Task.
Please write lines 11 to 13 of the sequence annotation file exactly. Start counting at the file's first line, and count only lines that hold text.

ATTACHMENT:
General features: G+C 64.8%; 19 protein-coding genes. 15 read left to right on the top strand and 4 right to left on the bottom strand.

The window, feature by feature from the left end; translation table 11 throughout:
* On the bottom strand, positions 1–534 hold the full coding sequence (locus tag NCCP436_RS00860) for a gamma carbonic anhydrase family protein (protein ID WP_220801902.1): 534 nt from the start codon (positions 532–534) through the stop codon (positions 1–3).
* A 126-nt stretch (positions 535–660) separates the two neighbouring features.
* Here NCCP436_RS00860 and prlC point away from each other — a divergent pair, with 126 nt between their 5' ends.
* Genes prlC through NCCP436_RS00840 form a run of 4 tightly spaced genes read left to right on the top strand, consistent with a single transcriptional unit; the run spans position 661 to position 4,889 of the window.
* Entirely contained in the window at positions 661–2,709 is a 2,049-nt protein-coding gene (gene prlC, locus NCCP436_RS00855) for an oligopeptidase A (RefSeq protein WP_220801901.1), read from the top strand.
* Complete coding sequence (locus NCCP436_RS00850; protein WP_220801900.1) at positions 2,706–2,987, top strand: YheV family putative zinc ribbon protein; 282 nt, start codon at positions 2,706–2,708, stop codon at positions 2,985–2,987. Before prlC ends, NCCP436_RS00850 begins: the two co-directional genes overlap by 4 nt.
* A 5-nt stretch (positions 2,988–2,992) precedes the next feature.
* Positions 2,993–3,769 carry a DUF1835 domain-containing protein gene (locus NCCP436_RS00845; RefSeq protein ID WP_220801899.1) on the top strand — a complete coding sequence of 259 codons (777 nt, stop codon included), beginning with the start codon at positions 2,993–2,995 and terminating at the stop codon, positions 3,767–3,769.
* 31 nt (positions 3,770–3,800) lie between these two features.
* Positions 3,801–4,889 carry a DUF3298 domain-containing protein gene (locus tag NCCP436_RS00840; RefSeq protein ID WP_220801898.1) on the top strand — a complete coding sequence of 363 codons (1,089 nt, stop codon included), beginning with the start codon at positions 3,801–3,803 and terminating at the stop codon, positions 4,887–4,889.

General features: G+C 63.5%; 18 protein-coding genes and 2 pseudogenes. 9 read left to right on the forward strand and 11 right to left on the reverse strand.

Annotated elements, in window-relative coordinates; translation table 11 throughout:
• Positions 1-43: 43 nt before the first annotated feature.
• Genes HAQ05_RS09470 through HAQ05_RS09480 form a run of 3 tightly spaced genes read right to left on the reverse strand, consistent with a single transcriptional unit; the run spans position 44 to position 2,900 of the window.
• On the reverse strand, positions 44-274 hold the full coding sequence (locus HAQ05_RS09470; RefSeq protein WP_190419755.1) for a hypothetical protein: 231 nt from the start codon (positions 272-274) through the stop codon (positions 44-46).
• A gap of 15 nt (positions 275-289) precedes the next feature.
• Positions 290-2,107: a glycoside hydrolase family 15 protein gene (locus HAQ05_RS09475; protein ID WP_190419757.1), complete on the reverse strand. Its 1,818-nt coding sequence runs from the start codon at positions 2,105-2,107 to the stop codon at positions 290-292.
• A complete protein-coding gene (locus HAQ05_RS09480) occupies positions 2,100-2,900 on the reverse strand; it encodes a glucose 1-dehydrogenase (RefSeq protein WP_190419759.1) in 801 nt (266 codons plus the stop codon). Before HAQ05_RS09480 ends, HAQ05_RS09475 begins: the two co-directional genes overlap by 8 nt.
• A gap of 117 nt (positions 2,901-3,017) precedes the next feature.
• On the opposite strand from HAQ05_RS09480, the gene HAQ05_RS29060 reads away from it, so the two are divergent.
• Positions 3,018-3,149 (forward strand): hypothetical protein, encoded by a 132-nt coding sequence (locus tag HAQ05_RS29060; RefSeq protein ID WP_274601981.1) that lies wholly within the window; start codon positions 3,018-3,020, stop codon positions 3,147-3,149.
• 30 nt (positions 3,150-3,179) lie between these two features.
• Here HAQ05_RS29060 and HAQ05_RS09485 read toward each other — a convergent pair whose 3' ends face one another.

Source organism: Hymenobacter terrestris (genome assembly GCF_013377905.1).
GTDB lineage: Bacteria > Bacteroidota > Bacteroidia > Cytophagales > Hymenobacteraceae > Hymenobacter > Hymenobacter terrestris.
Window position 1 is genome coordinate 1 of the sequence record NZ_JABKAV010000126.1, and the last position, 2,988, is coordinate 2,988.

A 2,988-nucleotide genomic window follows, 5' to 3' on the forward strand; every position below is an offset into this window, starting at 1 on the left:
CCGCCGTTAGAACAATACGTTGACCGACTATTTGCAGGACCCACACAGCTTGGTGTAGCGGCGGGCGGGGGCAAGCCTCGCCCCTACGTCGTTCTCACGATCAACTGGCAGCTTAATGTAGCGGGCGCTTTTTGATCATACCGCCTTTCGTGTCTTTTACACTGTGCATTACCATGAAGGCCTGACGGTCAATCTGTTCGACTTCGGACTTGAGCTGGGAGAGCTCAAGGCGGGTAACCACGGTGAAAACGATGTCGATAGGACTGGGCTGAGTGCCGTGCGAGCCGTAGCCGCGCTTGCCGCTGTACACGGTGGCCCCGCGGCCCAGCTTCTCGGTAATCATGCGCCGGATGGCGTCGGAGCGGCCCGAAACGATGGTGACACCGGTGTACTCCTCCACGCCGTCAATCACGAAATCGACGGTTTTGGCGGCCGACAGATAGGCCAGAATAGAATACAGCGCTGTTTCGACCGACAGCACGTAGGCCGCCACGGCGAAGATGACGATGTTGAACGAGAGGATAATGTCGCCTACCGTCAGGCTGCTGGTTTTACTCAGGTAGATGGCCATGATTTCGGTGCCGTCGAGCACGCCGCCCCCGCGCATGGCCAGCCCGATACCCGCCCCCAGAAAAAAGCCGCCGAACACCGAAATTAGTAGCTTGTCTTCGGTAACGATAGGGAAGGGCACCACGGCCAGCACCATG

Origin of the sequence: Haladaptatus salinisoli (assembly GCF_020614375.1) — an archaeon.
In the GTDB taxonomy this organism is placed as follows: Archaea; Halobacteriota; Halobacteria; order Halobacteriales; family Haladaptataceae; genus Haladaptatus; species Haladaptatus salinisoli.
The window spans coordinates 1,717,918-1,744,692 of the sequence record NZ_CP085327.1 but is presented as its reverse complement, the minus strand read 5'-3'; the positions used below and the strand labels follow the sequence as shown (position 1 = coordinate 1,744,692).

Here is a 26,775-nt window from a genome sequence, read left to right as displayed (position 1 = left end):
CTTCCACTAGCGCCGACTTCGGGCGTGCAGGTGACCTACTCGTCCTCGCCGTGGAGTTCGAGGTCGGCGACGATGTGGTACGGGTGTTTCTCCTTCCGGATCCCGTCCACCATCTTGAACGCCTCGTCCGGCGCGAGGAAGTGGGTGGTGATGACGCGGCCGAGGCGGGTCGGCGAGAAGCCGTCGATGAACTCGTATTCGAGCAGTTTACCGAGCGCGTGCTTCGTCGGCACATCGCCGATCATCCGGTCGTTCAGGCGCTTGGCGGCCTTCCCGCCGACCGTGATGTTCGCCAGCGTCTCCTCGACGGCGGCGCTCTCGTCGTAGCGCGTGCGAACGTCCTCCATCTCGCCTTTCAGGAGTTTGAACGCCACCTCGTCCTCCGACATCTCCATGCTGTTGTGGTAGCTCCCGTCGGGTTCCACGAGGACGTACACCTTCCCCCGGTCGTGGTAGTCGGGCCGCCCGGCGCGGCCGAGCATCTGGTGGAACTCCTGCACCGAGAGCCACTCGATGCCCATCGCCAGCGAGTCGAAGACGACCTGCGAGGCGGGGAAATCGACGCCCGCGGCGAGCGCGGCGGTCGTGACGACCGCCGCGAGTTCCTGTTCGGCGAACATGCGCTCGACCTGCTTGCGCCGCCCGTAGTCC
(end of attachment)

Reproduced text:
* 31 nt (positions 3,770–3,800) lie between these two features.
* Positions 3,801–4,889 carry a DUF3298 domain-containing protein gene (locus tag NCCP436_RS00840; RefSeq protein ID WP_220801898.1) on the top strand — a complete coding sequence of 363 codons (1,089 nt, stop codon included), beginning with the start codon at positions 3,801–3,803 and terminating at the stop codon, positions 4,887–4,889.

General features: G+C 63.5%; 18 protein-coding genes and 2 pseudogenes. 9 read left to right on the forward strand and 11 right to left on the reverse strand.